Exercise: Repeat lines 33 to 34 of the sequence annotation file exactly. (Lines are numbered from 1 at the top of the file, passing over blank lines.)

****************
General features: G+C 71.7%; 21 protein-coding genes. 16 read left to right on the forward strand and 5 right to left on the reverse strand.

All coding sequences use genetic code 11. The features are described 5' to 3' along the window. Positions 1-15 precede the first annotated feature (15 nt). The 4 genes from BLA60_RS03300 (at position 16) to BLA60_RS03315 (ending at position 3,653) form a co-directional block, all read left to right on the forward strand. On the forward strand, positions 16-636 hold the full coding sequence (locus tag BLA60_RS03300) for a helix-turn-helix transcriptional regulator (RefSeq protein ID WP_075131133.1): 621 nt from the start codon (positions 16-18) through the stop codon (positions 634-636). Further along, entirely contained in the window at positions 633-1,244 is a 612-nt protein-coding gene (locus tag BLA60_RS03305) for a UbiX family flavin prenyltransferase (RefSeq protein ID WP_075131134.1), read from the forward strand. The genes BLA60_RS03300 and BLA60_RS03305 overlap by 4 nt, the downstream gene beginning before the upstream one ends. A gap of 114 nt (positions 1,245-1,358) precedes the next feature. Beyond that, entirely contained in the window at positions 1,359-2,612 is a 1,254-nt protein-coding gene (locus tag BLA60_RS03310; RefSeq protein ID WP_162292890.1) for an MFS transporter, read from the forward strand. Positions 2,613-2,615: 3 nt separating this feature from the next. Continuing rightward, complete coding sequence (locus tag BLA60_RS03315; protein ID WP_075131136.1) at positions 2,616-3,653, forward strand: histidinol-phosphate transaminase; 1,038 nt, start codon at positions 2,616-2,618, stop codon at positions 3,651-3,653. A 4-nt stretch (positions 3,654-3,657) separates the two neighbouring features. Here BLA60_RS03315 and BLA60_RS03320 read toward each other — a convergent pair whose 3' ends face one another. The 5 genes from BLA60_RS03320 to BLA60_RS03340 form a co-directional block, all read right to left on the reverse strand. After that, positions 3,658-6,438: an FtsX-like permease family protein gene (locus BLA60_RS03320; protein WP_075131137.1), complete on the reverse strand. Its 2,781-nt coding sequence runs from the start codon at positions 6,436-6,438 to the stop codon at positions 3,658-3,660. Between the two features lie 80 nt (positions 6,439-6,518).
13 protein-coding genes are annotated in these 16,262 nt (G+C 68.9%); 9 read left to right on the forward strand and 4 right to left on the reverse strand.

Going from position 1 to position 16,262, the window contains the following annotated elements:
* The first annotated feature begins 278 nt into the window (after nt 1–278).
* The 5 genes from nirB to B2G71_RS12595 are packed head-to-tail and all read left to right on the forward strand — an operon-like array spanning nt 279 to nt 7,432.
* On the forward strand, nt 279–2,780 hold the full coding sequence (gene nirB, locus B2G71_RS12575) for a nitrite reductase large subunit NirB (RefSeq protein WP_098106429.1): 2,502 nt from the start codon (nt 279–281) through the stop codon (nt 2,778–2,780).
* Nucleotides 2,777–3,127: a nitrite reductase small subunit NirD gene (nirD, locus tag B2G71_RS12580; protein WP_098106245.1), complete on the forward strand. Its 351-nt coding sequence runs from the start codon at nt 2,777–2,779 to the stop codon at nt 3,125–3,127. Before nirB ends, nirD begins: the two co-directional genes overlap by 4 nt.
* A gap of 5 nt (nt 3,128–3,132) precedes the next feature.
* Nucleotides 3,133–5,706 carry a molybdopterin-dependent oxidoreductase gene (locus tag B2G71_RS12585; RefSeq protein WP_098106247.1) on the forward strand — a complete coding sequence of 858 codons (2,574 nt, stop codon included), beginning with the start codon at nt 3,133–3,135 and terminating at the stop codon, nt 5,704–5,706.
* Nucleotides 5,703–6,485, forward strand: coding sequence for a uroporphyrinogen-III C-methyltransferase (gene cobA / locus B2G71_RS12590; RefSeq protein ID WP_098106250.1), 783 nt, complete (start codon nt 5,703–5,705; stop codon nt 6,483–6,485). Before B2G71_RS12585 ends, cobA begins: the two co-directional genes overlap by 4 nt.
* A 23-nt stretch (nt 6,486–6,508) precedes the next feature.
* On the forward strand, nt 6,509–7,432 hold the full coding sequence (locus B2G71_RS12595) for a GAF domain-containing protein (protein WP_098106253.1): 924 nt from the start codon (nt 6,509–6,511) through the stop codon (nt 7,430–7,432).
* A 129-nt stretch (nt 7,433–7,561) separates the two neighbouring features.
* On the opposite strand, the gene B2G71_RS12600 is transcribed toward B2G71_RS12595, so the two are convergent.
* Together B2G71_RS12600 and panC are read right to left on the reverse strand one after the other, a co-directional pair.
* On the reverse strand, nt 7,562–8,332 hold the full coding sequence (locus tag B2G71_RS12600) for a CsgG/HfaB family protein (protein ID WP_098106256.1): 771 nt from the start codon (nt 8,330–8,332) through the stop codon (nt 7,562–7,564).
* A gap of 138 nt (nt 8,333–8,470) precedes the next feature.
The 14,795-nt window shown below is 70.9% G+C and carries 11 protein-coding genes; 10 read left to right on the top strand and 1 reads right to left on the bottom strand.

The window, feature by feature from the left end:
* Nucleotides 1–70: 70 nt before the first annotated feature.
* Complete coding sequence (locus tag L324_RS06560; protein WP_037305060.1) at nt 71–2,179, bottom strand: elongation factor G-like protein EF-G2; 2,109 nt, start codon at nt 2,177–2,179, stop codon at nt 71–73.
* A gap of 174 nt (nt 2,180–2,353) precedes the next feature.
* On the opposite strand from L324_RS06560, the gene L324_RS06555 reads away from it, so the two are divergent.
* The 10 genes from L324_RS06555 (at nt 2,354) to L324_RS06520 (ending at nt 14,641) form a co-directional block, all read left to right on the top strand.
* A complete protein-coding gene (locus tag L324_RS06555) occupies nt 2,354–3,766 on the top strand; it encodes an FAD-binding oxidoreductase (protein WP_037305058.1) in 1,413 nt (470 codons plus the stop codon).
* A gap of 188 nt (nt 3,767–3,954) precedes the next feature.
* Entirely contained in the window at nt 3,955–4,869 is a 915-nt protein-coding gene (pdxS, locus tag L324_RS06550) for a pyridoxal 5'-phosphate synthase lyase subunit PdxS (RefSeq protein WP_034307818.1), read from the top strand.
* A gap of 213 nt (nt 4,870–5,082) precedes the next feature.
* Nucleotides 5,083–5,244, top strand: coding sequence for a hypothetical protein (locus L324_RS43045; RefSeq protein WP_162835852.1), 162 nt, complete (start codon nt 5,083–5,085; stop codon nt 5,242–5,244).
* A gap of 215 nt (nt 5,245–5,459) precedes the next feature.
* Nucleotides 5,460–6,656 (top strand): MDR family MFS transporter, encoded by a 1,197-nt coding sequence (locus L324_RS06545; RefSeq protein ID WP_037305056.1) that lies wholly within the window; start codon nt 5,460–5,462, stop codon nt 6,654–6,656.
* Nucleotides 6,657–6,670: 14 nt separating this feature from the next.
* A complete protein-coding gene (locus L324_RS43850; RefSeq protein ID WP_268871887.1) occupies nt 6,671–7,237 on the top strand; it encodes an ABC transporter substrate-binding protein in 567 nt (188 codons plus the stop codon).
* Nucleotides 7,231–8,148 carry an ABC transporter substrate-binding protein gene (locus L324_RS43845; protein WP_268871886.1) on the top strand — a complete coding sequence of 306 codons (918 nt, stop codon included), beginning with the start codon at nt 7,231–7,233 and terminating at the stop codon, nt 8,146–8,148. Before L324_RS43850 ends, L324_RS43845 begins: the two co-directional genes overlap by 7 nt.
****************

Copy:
* Nucleotides 6,657–6,670: 14 nt separating this feature from the next.
* A complete protein-coding gene (locus L324_RS43850; RefSeq protein ID WP_268871887.1) occupies nt 6,671–7,237 on the top strand; it encodes an ABC transporter substrate-binding protein in 567 nt (188 codons plus the stop codon).